Sunday, April 5, 2009

Guy Meets Girl...

Palm Sunday
Fr. Timothy Fountain
"Guy meets girl. Guy loses girl. Guy gets girl."

Where would we be without that basic plotline? Think of all the poems, plays, novels, songs, movies and TV shows we would lose.

Did you know that this plotline is in play during Holy Week?

Not to trivialize him, but Jesus is "the guy". The New Testament speaks of him as "the bridegroom" in all four Gospels and in the Revelation to John.

Not to exalt the church too much, but we are "the girl." The church – the gathering of his people – is "the bride of Christ" in the New Testament.

Over the first part of our church year, we are treated to the bridegroom’s courtship – "boy meets girl." He leaves the perfection of heaven to seek our imperfect hand. We trade gifts and glances with him all through Epiphany. Through Lent, we’ve sought forgiveness for our misunderstandings and betrayals.

Now, to borrow words from the Marriage service, he offers us "all that he is, and all that he has." But we, in fear and fickleness, push him away. "Boy loses girl," with plenty of sorrow and pain.

He sits at table with us and says, "Here’s my body. Here’s my blood. They are for you." And we sneak out to betray him.

He goes into agony in the garden as he faces the cost our relationship. And we fall asleep.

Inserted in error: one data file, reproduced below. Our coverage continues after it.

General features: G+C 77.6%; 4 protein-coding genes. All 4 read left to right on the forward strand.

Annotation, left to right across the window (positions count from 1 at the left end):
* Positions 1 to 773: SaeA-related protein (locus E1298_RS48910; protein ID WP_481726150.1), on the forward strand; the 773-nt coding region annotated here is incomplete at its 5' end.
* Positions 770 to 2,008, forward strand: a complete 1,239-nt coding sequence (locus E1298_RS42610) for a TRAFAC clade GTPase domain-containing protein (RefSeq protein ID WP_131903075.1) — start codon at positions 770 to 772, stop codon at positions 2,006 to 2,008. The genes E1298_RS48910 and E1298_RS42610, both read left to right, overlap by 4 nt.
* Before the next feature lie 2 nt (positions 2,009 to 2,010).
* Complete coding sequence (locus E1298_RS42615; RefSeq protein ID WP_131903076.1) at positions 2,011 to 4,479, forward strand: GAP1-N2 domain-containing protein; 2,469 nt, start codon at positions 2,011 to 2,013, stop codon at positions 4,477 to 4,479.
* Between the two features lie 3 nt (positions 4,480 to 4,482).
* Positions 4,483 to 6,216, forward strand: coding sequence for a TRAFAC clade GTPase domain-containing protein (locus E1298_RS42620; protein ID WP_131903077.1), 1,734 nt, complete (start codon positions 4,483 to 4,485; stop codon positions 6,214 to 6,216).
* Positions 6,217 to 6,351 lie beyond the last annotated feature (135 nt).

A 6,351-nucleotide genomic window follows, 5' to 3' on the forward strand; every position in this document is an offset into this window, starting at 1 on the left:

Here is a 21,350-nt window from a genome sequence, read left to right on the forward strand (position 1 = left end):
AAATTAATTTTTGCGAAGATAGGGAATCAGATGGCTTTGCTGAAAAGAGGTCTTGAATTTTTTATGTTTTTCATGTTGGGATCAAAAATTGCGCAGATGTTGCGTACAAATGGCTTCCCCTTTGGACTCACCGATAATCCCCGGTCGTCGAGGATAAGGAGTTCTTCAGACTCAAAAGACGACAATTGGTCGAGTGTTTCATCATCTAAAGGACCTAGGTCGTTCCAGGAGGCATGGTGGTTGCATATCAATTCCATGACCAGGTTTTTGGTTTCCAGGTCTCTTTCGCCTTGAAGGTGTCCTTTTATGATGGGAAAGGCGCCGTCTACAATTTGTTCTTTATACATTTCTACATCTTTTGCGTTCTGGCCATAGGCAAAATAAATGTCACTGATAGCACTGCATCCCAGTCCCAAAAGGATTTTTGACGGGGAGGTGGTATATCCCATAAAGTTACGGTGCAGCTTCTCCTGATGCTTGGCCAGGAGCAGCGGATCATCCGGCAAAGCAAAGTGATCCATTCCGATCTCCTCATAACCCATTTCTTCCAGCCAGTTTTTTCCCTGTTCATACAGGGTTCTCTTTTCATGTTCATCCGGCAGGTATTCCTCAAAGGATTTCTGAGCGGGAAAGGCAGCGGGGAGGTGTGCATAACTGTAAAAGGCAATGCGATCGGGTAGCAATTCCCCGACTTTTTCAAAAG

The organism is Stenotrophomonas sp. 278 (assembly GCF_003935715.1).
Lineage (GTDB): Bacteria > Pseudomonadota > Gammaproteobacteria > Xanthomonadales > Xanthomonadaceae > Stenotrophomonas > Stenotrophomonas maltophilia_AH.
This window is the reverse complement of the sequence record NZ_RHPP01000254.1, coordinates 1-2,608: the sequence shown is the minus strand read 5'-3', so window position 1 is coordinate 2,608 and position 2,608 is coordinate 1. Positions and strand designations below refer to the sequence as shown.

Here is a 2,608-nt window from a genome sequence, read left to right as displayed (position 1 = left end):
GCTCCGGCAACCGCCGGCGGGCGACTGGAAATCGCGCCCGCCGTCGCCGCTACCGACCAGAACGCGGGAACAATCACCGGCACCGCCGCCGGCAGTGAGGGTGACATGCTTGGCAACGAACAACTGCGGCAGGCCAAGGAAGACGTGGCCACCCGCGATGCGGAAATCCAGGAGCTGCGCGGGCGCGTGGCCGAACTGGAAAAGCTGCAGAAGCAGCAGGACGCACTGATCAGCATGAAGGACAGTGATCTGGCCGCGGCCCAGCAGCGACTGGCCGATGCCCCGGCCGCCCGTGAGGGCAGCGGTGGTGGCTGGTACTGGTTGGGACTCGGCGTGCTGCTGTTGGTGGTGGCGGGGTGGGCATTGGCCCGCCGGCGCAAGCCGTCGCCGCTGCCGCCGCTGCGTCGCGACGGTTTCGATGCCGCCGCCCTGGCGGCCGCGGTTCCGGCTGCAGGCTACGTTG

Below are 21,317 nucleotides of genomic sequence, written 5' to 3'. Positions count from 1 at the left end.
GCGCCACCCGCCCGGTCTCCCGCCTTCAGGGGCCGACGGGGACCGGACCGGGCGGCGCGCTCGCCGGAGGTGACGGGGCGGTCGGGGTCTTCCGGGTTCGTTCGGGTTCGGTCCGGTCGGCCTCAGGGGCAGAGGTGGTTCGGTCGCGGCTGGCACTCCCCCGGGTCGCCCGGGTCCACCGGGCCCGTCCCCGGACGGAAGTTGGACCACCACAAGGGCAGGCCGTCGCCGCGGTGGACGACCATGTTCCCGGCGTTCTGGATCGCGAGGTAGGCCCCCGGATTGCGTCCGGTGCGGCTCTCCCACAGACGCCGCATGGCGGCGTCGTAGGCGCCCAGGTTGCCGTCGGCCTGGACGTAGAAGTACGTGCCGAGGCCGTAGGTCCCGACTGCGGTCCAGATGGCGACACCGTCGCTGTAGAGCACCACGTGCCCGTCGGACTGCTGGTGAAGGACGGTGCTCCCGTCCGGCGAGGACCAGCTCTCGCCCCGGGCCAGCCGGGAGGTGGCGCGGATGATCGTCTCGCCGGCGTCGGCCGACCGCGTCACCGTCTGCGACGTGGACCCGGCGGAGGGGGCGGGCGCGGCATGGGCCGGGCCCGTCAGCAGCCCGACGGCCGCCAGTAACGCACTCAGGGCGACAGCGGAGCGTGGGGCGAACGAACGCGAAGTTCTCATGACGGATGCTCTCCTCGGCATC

He refuses to defend himself and give us up when he is on trial. And we deny ever knowing him.

He hangs on the cross for hour upon God-forsaken hour, refusing the sedatives offered for his pain. And we either hide or, at best, stand and watch from the back of a mocking crowd.

He dies. And in that awful moment, crazy as it sounds, we sense that our destiny is with him – "boy gets girl" becomes an outlandish possibility.

Our fickle eyes see with new understanding. "Truly, this man was God’s Son!"

The curtain of the Temple, that great symbol of a God we can know about but never touch, is torn in two. We see the way to the "Bridal Suite" wide open now.

We have a choice. We can just walk away, lamenting what might have been.

Or, even with great sorrow and doubt, we can do what Mary Magdalene did.

We can come back.



Anonymous said...

Fr. Timothy, for me this is a very meaningful and sobering way of looking at Holy Week . . . and the Gospel. Thank you for the meditation. It brought tears to my eyes.

Anonymous said...

This is an AWESOME homily. Innovative, and very much to the point!